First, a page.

What I’m trying to say is this: that indeterminate music is wonderful and exciting and compelling, especially when you couple it with the vast possibilities that digital technology opens up for us. But it’s not the only music. There’s a place for a music of chance, a place for a music of catastrophe—and there’s a place for music as we know it, and have always seemed to know it. A place for a music in which a composer finds a point in the space of all possible music, a singular moment, a perfect event, and says, “Yes. This.”

Indeterminacy 2.0: Under the Hood


Image from variant:SONiC by Joshue Ott and Kenneth Kirschner

This week, I want to talk about some of the actual work I’ve done with indeterminate digital music, with a focus on both the technologies involved and the compositional methods that have proven useful to me in approaching this sort of work. Let me open with a disclaimer that this is going to be a hands-on discussion that really dives into how these pieces are built. It’s intended primarily for composers who may be interested in writing this kind of music, or for listeners who really want to dig into the mechanics underlying the pieces. If that’s not you, feel free to just skim it or fast-forward ahead to next week, when we’ll get back into a more philosophical mode.

For fellow composers, here’s a first and very important caveat: as of right now, this is not music for which you can buy off-the-shelf software, boot it up, and start writing—real, actual programming will be required. And if you, like me, are someone who has a panic attack at the sight of the simplest Max patch, much less actual code, then collaboration may be the way to go, as it has been for me. You’ll ideally be looking to find and work with a “creative coder”—someone who’s a programmer, but has interest and experience in experimental art and won’t run away screaming (or perhaps laughing) at your crazy ideas.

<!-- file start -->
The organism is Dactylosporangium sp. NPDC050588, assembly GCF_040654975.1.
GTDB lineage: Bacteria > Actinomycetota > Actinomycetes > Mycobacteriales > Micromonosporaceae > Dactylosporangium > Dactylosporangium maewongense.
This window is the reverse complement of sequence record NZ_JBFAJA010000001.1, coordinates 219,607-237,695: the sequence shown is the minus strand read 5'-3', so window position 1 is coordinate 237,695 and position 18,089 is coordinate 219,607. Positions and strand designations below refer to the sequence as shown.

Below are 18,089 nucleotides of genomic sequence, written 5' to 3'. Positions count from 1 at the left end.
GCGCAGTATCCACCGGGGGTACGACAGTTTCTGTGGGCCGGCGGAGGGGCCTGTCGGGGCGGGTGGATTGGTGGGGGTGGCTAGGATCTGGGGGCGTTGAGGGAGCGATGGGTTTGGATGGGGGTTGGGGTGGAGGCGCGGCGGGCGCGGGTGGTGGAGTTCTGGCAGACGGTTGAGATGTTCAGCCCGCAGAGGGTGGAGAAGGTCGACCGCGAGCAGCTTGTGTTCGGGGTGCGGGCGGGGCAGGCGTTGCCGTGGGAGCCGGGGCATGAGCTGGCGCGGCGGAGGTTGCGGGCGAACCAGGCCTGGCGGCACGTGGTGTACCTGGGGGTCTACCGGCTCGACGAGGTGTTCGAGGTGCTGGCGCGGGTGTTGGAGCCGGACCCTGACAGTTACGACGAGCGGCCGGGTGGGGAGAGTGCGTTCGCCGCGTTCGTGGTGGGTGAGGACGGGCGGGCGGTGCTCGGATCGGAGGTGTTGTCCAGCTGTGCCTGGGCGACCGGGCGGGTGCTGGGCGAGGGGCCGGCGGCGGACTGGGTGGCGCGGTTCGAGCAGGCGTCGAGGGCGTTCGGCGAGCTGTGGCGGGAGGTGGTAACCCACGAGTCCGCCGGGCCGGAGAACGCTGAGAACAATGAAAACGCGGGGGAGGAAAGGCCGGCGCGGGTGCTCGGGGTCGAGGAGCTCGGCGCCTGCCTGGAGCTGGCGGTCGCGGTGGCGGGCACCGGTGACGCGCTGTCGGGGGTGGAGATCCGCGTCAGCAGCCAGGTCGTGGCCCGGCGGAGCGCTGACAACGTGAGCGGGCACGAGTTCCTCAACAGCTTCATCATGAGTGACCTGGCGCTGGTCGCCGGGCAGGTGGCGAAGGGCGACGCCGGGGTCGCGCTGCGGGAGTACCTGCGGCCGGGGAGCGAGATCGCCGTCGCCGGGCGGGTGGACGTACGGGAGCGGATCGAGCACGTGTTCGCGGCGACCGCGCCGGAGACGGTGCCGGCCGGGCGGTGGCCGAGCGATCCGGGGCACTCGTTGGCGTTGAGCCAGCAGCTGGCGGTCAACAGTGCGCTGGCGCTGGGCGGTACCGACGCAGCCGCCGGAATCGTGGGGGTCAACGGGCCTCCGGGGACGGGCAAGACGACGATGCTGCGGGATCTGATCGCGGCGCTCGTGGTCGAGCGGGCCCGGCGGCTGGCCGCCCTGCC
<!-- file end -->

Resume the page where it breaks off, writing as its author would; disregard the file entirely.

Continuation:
Let me rewind a little and talk about how I first got interested in trying to write this sort of music. I had used chance procedures as an essential part of my compositional process for many years, but I’d never developed an interest in working with true indeterminacy. That changed in the early 2000s, when my friend Taylor Deupree and I started talking about an idea for a series we wanted to call “Music for iPods.” An unexpected side effect of the release of the original iPod had been that people really got into the shuffle feature, and suddenly you had all these inadvertent little Cageans running around shuffling their whole music collections right from their jean pockets. What we wanted to do was to write specifically for the shuffle feature on the iPod, to make a piece that was comprised of little fragments designed to be played in any order, and that would be different every time you listened. Like most of our bright ideas, we never got around to it—but it did get me thinking on the subject.

And as I thought about it, it seemed to me that having just one sound at a time wasn’t really that interesting compositionally; there were only so many ways you could approach structuring the piece, so many ways you could put the thing together. But what if you could have two iPods on shuffle at once? Three? More? That would raise some compositional questions that struck me as really worth digging into. And under the hood, what was this newfangled iPod thing but a digital audio player—a piece of software playing software. It increasingly seemed like the indeterminate music idea was something that should be built in software—but I had no clue how to do it.


In 2004, while performing at a festival in Spain, I met a Flash programmer, Craig Swann, who had just the skills needed to try out my crazy idea. The first piece we tried—July 29, 2004 (all my pieces are titled by the date on which they’re begun)—was a simple proof of concept, a realization of the “Music for iPods” idea; it’s basically an iPod on shuffle play built in Flash. The music itself is a simple little piano composition which I’ve never found particularly compelling—but it was enough to test out the idea.